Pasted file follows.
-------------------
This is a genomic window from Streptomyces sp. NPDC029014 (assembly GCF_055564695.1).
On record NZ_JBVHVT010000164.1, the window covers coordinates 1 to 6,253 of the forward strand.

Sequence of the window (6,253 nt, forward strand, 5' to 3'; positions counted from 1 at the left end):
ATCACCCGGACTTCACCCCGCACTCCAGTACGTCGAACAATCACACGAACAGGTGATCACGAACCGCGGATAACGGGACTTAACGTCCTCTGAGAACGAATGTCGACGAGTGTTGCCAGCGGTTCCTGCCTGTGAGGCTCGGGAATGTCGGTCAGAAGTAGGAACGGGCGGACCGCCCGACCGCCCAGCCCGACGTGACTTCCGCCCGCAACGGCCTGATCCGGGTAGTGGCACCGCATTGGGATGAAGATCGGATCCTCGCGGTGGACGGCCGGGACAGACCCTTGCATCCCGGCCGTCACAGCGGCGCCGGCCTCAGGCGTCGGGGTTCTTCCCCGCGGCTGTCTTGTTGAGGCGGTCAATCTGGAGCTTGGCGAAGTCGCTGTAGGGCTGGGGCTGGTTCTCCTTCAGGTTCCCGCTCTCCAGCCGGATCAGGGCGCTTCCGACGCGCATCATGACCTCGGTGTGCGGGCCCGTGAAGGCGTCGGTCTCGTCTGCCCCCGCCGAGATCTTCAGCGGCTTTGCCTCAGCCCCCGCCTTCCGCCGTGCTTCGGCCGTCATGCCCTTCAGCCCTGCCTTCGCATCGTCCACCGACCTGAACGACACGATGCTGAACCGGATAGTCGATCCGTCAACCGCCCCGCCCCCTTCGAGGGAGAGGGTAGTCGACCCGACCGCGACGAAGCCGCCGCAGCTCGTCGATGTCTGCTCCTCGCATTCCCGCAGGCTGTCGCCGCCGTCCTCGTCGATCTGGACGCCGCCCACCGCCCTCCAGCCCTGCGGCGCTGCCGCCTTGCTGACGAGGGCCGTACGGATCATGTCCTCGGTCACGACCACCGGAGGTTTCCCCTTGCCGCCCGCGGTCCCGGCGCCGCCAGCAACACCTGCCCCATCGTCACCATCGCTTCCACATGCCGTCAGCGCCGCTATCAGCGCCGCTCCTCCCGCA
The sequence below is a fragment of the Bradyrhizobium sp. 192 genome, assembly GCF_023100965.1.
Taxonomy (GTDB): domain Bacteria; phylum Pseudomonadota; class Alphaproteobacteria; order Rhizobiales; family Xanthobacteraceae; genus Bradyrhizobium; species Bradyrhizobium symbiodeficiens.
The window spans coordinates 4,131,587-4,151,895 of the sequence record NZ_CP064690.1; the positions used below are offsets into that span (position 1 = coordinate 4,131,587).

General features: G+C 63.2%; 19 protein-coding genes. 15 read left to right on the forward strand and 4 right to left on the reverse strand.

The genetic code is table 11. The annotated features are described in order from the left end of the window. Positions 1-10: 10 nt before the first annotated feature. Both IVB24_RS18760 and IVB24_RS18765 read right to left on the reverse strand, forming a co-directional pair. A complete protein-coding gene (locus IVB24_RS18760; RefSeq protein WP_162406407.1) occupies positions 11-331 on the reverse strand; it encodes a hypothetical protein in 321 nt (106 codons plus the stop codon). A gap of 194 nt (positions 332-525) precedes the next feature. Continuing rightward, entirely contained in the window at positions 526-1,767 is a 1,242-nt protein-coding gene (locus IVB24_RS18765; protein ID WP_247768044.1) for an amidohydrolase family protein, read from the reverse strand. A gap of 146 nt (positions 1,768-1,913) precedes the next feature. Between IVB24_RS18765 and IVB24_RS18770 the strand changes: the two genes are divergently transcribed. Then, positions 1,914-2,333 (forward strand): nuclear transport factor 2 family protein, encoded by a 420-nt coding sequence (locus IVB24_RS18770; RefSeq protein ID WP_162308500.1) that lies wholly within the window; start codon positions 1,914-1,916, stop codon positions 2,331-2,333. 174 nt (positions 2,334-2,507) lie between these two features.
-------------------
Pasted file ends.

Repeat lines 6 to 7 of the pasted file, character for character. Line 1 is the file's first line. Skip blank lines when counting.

Taxonomy (GTDB): domain Bacteria; phylum Pseudomonadota; class Alphaproteobacteria; order Rhizobiales; family Xanthobacteraceae; genus Bradyrhizobium; species Bradyrhizobium symbiodeficiens.
The window spans coordinates 4,131,587-4,151,895 of the sequence record NZ_CP064690.1; the positions used below are offsets into that span (position 1 = coordinate 4,131,587).